Confession: Gratitude doesn’t come naturally to me. I can find the black-winged fly in the pristine white paint. I can sound like an old church organ, creaks and sighs and whines. I can make mental spreadsheets of disappointments like an accountant in a plaid tie.
Maybe I’m not the only one.
I have read about how our brains have a negativity bias. We look first for what’s wrong or a threat. This helps us survive. I am typing in a nicely lit, espresso-scented coffee shop. But should a zombie or deranged clown walk up to the counter and order a latte I would shift my attention immediately to this phenomenon.
What this means is that recognizing our blessings is learned behavior. A choice. And it’s one that takes some preparation. If we sit down at the turkey table next Thursday and expect to immediately get into a grateful mood we’re likely to be disappointed. Especially with the twins throwing peas and the dog barking and Uncle Erwin doing political commentary.
In an experiment, two groups of people were given a list of words. One had positive words and the other negative. They were then both given the exact same story about a man. A simple tale. When asked to describe this character afterward, can you guess which group was complimentary and which critical? It all depended on what they’d recently been thinking about.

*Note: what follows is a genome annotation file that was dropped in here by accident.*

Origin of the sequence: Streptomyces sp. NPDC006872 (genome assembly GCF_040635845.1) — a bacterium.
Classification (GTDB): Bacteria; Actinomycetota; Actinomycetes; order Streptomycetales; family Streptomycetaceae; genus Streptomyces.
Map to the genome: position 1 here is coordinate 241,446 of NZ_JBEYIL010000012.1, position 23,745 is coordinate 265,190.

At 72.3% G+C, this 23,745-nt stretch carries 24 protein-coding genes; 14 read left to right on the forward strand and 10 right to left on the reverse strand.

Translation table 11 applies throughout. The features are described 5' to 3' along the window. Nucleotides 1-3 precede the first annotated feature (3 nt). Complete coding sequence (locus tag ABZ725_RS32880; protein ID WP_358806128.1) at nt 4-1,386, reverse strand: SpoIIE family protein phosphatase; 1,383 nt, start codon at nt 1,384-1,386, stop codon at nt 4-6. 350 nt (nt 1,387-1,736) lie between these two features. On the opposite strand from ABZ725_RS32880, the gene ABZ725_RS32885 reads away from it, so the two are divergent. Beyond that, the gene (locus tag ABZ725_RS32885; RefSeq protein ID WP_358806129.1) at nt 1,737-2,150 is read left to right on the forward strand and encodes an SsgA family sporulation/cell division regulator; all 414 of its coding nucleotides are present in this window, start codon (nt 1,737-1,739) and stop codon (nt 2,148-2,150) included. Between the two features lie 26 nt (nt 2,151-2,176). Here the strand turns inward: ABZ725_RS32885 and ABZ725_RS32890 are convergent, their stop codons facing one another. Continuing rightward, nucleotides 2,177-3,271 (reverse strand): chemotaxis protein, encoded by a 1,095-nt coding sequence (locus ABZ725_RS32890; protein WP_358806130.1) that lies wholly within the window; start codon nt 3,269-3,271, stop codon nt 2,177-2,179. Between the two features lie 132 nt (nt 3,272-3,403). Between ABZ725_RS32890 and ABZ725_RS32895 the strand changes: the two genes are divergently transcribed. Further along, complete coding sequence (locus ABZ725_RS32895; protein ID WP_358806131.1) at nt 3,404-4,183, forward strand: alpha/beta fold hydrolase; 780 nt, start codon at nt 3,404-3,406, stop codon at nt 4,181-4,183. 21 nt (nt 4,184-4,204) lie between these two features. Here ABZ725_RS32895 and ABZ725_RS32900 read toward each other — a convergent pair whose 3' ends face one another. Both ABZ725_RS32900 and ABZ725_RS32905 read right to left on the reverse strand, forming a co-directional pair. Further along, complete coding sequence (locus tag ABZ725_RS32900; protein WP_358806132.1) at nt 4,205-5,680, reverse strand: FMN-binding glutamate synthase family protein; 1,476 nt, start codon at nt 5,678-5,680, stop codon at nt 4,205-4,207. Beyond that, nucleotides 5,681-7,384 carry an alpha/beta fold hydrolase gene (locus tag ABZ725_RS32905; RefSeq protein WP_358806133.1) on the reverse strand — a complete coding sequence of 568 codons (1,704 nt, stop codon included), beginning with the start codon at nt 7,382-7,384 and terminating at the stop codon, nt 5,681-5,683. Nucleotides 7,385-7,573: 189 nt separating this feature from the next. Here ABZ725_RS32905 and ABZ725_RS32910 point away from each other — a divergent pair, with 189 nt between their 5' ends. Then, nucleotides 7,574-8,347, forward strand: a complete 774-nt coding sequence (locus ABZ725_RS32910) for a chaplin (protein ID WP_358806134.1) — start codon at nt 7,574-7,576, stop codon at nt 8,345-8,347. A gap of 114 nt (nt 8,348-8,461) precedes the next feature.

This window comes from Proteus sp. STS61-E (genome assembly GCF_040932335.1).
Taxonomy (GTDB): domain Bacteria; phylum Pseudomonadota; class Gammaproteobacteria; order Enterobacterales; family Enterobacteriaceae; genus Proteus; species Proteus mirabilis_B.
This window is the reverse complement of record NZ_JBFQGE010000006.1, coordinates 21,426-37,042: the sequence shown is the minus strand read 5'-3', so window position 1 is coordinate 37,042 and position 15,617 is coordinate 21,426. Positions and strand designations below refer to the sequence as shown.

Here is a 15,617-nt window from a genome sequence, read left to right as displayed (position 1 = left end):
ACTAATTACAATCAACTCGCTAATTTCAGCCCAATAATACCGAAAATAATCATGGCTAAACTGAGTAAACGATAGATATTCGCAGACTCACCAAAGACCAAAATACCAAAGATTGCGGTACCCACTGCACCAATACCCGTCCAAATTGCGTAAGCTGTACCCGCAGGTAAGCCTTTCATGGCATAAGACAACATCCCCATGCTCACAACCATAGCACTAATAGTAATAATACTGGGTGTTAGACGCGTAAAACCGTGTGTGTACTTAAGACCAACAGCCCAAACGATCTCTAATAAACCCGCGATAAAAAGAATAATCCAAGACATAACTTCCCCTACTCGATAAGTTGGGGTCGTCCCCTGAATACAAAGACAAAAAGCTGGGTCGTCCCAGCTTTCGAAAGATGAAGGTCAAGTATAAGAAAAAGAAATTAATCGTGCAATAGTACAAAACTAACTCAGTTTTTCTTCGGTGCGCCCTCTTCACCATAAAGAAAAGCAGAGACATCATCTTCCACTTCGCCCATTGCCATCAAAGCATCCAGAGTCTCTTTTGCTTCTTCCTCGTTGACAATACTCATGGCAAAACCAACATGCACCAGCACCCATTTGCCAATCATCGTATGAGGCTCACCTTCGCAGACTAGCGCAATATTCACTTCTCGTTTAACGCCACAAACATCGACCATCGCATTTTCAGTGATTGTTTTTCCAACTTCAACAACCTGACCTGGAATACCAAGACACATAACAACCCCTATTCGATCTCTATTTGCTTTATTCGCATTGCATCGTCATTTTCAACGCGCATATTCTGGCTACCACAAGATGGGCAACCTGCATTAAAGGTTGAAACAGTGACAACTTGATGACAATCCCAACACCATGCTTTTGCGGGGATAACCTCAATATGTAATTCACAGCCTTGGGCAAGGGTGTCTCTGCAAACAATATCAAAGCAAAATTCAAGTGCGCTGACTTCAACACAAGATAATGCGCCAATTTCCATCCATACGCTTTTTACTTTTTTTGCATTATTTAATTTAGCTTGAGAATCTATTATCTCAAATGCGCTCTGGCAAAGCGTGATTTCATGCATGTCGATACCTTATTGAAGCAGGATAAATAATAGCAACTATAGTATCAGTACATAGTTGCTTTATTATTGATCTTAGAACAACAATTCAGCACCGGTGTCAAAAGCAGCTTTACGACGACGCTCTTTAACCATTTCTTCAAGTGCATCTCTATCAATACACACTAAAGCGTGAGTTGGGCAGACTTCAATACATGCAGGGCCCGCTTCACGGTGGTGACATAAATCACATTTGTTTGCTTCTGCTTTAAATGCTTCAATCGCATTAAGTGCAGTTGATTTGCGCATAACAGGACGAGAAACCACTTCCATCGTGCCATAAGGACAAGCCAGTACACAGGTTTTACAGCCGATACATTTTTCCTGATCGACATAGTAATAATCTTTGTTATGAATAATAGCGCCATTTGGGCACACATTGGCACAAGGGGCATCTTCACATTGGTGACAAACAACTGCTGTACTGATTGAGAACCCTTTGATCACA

In other words, we prime our minds by what we put into them. Our perspective on our experiences is, at least in part, predetermined. Perhaps Paul understood that when he said, “Fix your thoughts on what is true, and honorable, and right, and pure, and lovely, and admirable. Think about things that are excellent and worthy of praise” (Php. 4:8).
And because of this, I’d like us to do a little experiment of our own: Let’s start giving thanks now so that we really are ready for Thanksgiving this year.
I’m sharing a quick and simple countdown that we can go through each day over at (in)courage! Will you join me?